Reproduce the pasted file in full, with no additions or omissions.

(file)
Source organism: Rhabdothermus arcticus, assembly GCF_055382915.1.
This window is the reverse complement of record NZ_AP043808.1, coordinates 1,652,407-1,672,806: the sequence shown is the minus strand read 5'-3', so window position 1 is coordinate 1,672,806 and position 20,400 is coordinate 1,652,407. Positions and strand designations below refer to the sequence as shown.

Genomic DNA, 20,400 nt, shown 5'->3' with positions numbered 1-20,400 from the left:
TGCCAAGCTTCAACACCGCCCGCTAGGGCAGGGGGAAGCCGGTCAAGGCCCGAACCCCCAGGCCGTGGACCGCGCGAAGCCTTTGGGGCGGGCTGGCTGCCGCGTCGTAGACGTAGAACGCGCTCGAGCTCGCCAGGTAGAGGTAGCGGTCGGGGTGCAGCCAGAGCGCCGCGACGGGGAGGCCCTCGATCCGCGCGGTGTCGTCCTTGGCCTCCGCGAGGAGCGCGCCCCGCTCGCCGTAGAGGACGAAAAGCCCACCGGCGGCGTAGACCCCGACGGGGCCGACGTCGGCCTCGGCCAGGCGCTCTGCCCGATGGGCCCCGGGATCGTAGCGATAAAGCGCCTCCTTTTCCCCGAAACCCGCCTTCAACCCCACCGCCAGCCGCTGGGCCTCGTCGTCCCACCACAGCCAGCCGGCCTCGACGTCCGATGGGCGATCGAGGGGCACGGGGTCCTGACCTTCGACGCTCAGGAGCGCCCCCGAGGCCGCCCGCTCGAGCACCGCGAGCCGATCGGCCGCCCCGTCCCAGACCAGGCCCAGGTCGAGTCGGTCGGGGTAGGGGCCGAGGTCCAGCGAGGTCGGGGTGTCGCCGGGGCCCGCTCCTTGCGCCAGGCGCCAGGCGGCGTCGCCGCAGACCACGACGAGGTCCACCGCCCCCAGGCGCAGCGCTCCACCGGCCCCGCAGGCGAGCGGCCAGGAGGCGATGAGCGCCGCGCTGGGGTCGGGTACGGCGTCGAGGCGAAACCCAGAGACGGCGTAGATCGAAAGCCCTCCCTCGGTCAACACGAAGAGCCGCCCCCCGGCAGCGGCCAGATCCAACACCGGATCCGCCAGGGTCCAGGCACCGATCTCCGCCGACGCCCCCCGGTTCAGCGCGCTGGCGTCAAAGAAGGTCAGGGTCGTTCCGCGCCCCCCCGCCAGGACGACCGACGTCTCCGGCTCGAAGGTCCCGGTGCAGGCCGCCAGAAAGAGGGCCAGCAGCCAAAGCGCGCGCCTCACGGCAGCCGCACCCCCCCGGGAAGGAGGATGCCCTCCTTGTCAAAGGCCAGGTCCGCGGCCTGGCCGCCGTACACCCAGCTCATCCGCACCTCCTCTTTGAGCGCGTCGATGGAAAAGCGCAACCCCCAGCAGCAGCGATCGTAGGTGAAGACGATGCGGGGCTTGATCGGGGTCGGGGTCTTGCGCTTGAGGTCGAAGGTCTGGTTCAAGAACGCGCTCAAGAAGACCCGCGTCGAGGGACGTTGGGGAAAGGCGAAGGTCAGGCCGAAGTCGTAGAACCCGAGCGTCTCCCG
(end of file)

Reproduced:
Source organism: Rhabdothermus arcticus, assembly GCF_055382915.1.
This window is the reverse complement of record NZ_AP043808.1, coordinates 1,652,407-1,672,806: the sequence shown is the minus strand read 5'-3', so window position 1 is coordinate 1,672,806 and position 20,400 is coordinate 1,652,407. Positions and strand designations below refer to the sequence as shown.

Genomic DNA, 20,400 nt, shown 5'->3' with positions numbered 1-20,400 from the left:
TGCCAAGCTTCAACACCGCCCGCTAGGGCAGGGGGAAGCCGGTCAAGGCCCGAACCCCCAGGCCGTGGACCGCGCGAAGCCTTTGGGGCGGGCTGGCTGCCGCGTCGTAGACGTAGAACGCGCTCGAGCTCGCCAGGTAGAGGTAGCGGTCGGGGTGCAGCCAGAGCGCCGCGACGGGGAGGCCCTCGATCCGCGCGGTGTCGTCCTTGGCCTCCGCGAGGAGCGCGCCCCGCTCGCCGTAGAGGACGAAAAGCCCACCGGCGGCGTAGACCCCGACGGGGCCGACGTCGGCCTCGGCCAGGCGCTCTGCCCGATGGGCCCCGGGATCGTAGCGATAAAGCGCCTCCTTTTCCCCGAAACCCGCCTTCAACCCCACCGCCAGCCGCTGGGCCTCGTCGTCCCACCACAGCCAGCCGGCCTCGACGTCCGATGGGCGATCGAGGGGCACGGGGTCCTGACCTTCGACGCTCAGGAGCGCCCCCGAGGCCGCCCGCTCGAGCACCGCGAGCCGATCGGCCGCCCCGTCCCAGACCAGGCCCAGGTCGAGTCGGTCGGGGTAGGGGCCGAGGTCCAGCGAGGTCGGGGTGTCGCCGGGGCCCGCTCCTTGCGCCAGGCGCCAGGCGGCGTCGCCGCAGACCACGACGAGGTCCACCGCCCCCAGGCGCAGCGCTCCACCGGCCCCGCAGGCGAGCGGCCAGGAGGCGATGAGCGCCGCGCTGGGGTCGGGTACGGCGTCGAGGCGAAACCCAGAGACGGCGTAGATCGAAAGCCCTCCCTCGGTCAACACGAAGAGCCGCCCCCCGGCAGCGGCCAGATCCAACACCGGATCCGCCAGGGTCCAGGCACCGATCTCCGCCGACGCCCCCCGGTTCAGCGCGCTGGCGTCAAAGAAGGTCAGGGTCGTTCCGCGCCCCCCCGCCAGGACGACCGACGTCTCCGGCTCGAAGGTCCCGGTGCAGGCCGCCAGAAAGAGGGCCAGCAGCCAAAGCGCGCGCCTCACGGCAGCCGCACCCCCCCGGGAAGGAGGATGCCCTCCTTGTCAAAGGCCAGGTCCGCGGCCTGGCCGCCGTACACCCAGCTCATCCGCACCTCCTCTTTGAGCGCGTCGATGGAAAAGCGCAACCCCCAGCAGCAGCGATCGTAGGTGAAGACGATGCGGGGCTTGATCGGGGTCGGGGTCTTGCGCTTGAGGTCGAAGGTCTGGTTCAAGAACGCGCTCAAGAAGACCCGCGTCGAGGGACGTTGGGGAAAGGCGAAGGTCAGGCCGAAGTCGTAGAACCCGAGCGTCTCCCG